US, Pakistan spy meet shrouded in silence

Lt Gen Islam, David Petraeus make little progress on thorny issues.


Huma Imtiaz August 04, 2012

WASHINGTION: US and Pakistani spy chiefs exchanged grievances in their first official meeting this week, sources familiar with the discussions said on Friday, but it was unclear if the two uneasy allies made any progress to end deep divisions on militants living in Pakistani tribal areas or on US drone strikes.

Lieutenant-General Zaheerul Islam, who was named to head the Inter-Services Intelligence (ISI) in March, on his first official visit to Washington met on Thursday with CIA Director David Petraeus at CIA headquarters.

Ahead of his visit, Pakistani officials said Islam would call for an end to US military drone strikes in volatile areas bordering Afghanistan and push for a sharing of technology and intelligence. The public preview of Pakistani demands of Petraeus appeared to have displeased US officials, who pushed back at the notion they might cede to Pakistani requests.

A Pakistani official, on condition of anonymity, told The Express Tribune that the issue of drones was raised in multiple meetings, and that Pakistan has presented a counterproposal on using F-16s. “There was no compromise on accepting drone attacks.” The official said that on the whole, there was a better understanding of Pakistan’s security concerns.

Another issue that has dominated the US-Pakistan relationship has been the contentious issue of the Haqqani Network. US officials have blamed the group, believed to be based in North Waziristan, for multiple attacks on coalition forces and the US Embassy in Kabul. The US Congress has introduced a legislation asking Secretary of State Hillary Clinton to label the Haqqani Network as a foreign terrorist organisation. Another source familiar with the discussions added that the US was told that if it wanted to label the Haqqani Network a foreign terrorist organisation, it would be Washington’s call, and Pakistan would not stand in its way.

‘Substantive and productive talks’

A senior US official said that discussions between General Petraeus and General Islam were “substantive, professional and productive.”

Speaking to The Express Tribune, the official said that “the talks provided an opportunity to discuss a number of proposals on how far we can enhance our joint efforts to fight terrorism.” The official added that “both leaders reaffirmed their commitment to work together to counter the terrorist presence in the region that threatens both the US and Pakistani national security.”  (With additional input from agencies)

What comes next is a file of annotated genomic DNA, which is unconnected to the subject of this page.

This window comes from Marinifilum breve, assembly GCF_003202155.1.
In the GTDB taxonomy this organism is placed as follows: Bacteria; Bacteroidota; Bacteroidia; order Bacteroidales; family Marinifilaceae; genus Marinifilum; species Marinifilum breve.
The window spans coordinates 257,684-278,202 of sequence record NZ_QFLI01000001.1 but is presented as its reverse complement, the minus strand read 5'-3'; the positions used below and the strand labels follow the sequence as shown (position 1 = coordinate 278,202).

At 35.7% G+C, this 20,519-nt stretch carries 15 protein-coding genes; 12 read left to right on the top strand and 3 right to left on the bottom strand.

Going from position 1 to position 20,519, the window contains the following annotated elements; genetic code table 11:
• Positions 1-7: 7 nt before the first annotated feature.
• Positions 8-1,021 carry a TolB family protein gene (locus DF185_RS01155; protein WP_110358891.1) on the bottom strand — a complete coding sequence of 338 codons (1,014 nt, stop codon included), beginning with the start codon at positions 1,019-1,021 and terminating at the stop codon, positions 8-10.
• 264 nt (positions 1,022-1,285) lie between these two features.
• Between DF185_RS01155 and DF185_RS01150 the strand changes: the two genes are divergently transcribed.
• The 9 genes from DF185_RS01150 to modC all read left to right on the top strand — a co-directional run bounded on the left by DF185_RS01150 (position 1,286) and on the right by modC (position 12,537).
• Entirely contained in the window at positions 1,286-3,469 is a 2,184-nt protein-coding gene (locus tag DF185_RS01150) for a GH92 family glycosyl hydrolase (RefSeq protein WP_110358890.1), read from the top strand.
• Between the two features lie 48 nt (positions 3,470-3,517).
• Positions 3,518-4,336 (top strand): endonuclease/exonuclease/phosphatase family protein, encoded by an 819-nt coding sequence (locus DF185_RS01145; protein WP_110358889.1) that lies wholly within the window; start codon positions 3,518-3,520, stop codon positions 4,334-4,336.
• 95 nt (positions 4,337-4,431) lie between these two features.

Published in The Express Tribune, August 4th, 2012.

COMMENTS (5)

AnisAqeel | 8 years ago | Reply

@ysk: "you don't know how f-16 are used and what are the collateral damage of drones." Fist part of it you are right and second part I sure know that drones collateral damage is minimal and that damage is with the involvement of terrorist's family, friend or supporters around them. My country has suffered more collateral damage by far from the terrorists side and tens of thousands of innocent people are murdered in these 11 years and our forces have thousands of casualties and we are at a brink of our own existence. What our experts are asking is "that Pakistan has presented a counterproposal on using F-16s." that will bring disproportional collateral damage compared to drones. Respectfully I want to remind you that our military and illiterate people are brain washed that it is the matter of our sovereignty that does not exists on the first place and all sorts of terrorists are either allowed are have authority to come and go with impunity. Drones are helping us to restore this sovereignty and it will be good to work hand in hand with any foreign forces even if we have to sacrifice our false pride to eliminate this existential threat.

ysk | 8 years ago | Reply

@Anis: Obviously you dont know how F16s are used and what are the collateral damage of the drones. Secondly, you also dont understand what it means to allow another country to take out people in your own country even if they are terrorists. Would USA want us to take out some of the not so wanted guys in their country through drones?

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